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I'm currently learning on substantial derivatives in fluid mechanics and kind of understand how partial derivatives $\frac{(\partial\rho)}{(\partial t)}$ and substantial derivatives $\frac{(D\rho)}{(Dt)}$ differ. However, I can't get the intuition from the vector notation of the two. What would be the good way to interpret the difference between two notations and apply it to partial and substantial derivative's difference. Is $\rho$ independent of coordinate in $\rho(\nabla\cdot v)$?

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2 Answers 2

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What's the difference between $\nabla\bullet(\rho v)$ and $\rho(\nabla\bullet v)$ as a physical intuition?

Physically, we are often interested in $\rho \vec v$, where $\vec v$ is the fluid velocity field (not the particle velocity) when we want to know how much mass is flowing out of some given volume $V$ with a boundary $\partial V$.

We calculate this as an integral over area $d^2\vec A$ as: $$ \oint_{\partial V} \rho \vec v \cdot{d^2\vec A} \;, $$ which can be turned into a volume integral: $$ \int_V \vec \nabla \cdot \left(\rho\vec v\right)d^3r\;, $$ where you see that it is the whole thing $\rho \vec v$ that is being differentiated in the integrand: $\vec \nabla \cdot (\rho \vec v)$, which is generally different from $\rho\vec \nabla \cdot \vec v$ when $\rho$ depends on the spatial coordinates.

For example, the change in mass of a fixed volume $V$ has to come from two places: (1) any explicit change in the density with time; (2) flow of mass out of the volume with time. So we have: $$ \frac{dM}{dt} = \int d^3r \frac{\partial \rho}{\partial t} + \int d^3r \vec \nabla \cdot \left(\rho \vec v\right)=0\;, $$ and we set this to zero since mass (usually) can't be created out of nothing...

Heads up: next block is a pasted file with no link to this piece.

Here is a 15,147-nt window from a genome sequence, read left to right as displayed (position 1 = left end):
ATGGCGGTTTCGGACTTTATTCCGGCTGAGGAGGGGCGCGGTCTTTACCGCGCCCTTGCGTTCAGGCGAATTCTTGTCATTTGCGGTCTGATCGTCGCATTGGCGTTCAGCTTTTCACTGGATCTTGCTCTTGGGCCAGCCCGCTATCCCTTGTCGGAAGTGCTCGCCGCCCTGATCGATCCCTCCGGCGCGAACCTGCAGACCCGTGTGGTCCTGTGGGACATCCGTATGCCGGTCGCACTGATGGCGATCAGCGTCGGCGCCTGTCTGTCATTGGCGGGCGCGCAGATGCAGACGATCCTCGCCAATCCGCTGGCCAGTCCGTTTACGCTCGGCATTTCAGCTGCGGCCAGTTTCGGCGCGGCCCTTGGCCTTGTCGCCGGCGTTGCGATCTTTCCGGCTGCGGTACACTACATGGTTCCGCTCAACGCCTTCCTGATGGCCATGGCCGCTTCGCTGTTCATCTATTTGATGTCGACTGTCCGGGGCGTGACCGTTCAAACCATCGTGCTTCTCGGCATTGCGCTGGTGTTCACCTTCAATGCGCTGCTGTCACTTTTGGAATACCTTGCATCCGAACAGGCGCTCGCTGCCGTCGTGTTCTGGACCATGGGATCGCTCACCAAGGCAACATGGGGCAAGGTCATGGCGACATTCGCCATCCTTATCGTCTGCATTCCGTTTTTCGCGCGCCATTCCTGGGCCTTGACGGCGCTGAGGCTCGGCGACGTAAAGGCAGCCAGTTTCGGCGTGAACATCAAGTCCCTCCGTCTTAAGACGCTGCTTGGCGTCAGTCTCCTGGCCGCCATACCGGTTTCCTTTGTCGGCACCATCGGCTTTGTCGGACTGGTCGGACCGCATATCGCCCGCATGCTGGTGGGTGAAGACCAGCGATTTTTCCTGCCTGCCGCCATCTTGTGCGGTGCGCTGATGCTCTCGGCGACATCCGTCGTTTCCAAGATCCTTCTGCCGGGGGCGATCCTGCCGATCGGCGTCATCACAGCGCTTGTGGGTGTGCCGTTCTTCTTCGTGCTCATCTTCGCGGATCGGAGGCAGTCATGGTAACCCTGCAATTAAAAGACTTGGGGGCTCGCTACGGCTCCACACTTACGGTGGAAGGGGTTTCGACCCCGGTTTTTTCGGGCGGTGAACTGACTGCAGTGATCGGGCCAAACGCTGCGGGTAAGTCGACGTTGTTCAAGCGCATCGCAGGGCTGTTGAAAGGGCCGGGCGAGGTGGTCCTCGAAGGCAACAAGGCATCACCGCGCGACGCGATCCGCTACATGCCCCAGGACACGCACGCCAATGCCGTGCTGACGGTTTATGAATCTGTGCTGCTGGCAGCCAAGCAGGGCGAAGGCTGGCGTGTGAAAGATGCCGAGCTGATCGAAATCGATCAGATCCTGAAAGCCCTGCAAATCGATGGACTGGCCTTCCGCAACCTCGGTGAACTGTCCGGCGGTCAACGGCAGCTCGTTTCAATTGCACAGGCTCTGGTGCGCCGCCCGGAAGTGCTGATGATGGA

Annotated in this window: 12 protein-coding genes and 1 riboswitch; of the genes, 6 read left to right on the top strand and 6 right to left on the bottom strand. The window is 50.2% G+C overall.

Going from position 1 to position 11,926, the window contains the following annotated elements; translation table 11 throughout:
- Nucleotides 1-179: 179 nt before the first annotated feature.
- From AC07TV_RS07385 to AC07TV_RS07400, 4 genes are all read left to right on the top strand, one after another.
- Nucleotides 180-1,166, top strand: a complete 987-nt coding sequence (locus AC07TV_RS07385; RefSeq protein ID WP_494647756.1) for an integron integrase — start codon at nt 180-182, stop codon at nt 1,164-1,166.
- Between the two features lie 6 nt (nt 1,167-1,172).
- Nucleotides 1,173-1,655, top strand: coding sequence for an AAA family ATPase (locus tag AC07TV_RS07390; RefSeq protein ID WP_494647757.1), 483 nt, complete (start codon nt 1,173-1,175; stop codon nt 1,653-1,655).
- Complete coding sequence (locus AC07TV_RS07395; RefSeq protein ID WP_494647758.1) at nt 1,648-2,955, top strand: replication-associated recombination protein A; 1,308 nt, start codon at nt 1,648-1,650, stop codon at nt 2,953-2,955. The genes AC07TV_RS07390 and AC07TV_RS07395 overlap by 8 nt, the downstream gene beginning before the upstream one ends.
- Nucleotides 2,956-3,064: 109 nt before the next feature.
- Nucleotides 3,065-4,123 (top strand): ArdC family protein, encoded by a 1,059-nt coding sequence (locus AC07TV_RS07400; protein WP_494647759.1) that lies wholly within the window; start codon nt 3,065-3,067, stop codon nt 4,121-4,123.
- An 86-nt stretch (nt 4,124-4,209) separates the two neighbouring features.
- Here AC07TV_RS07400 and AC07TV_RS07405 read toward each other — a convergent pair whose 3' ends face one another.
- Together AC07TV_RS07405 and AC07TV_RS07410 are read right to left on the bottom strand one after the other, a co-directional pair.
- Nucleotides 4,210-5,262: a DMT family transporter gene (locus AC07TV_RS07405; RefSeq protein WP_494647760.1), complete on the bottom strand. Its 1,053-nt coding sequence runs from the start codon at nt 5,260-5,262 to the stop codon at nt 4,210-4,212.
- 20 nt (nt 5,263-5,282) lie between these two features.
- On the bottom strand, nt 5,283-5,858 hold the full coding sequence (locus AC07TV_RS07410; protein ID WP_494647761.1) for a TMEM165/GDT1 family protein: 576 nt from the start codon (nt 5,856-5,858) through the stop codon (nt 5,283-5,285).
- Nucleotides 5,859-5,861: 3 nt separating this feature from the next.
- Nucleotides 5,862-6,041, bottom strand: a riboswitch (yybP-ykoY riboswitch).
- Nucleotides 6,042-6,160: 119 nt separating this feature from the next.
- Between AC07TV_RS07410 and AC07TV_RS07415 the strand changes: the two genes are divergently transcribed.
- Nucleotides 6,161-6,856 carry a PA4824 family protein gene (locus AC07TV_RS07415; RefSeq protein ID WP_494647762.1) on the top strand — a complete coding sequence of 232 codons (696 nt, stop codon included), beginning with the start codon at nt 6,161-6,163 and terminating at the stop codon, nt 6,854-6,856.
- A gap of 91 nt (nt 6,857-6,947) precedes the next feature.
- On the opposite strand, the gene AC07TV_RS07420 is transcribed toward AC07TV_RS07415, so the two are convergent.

More generally, we are interested in $\rho \vec v$ since we often are interested in quantities per unit mass and the flow of those is usually written as: $$ \theta \rho \vec v\;, $$ where $\theta$ is the amount of whatever per unit mass. (e.g., if you are interested in the mass itself, $\theta=1$. e.g., if you are interested in the momentum $\theta =\vec v$.)

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  • $\begingroup$ Thanks i can pretty much understand now. If im right, $\nabla\bullet\rho v$ and $\rho\nabla\bullet v$ is same as 0 for incompressible, but what would two values be when it is steady state or non-steady state? $\endgroup$
    – Lime nut
    Nov 28, 2023 at 10:12
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    $\begingroup$ "Steady state" just means that the quantities like $\rho$ and $\vec v$ do not explicitly depend on time. It doesn't really tell you anything directly about their spatial dependence. But, for example, in steady state you know that $\frac{\partial \rho}{\partial t}=0$, so using the continuity equation you can then also say that $\vec \nabla \cdot (\rho\vec v) = 0$ $\endgroup$
    – hft
    Nov 28, 2023 at 11:15
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In general, using the product rule for the divergence operator $\nabla \cdot$, we have

$\nabla \cdot (\rho \vec v) = \rho \nabla \cdot \vec v + (\nabla \rho) \cdot \vec v$

We can therefore see that a necessary and sufficient condition for

$\nabla \cdot (\rho \vec v) = \rho \nabla \cdot \vec v$

is that

$ (\nabla \rho) \cdot \vec v=0$

One way (although not the only way) to achieve this is to have $\nabla \rho = 0$, which means that the fluid's density is independent of location i.e. the fluid is homogenous.

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  • $\begingroup$ Nice explanation! thanks. Besides, I was taught that substantial derivatives are a tracking of the physical quantity by change of time while following the particle itself. Would there be a way to relate this definition to a vector notation $\rho\nabla\bullet v$? I just can't come up with the idea. $\endgroup$
    – Lime nut
    Nov 28, 2023 at 12:27

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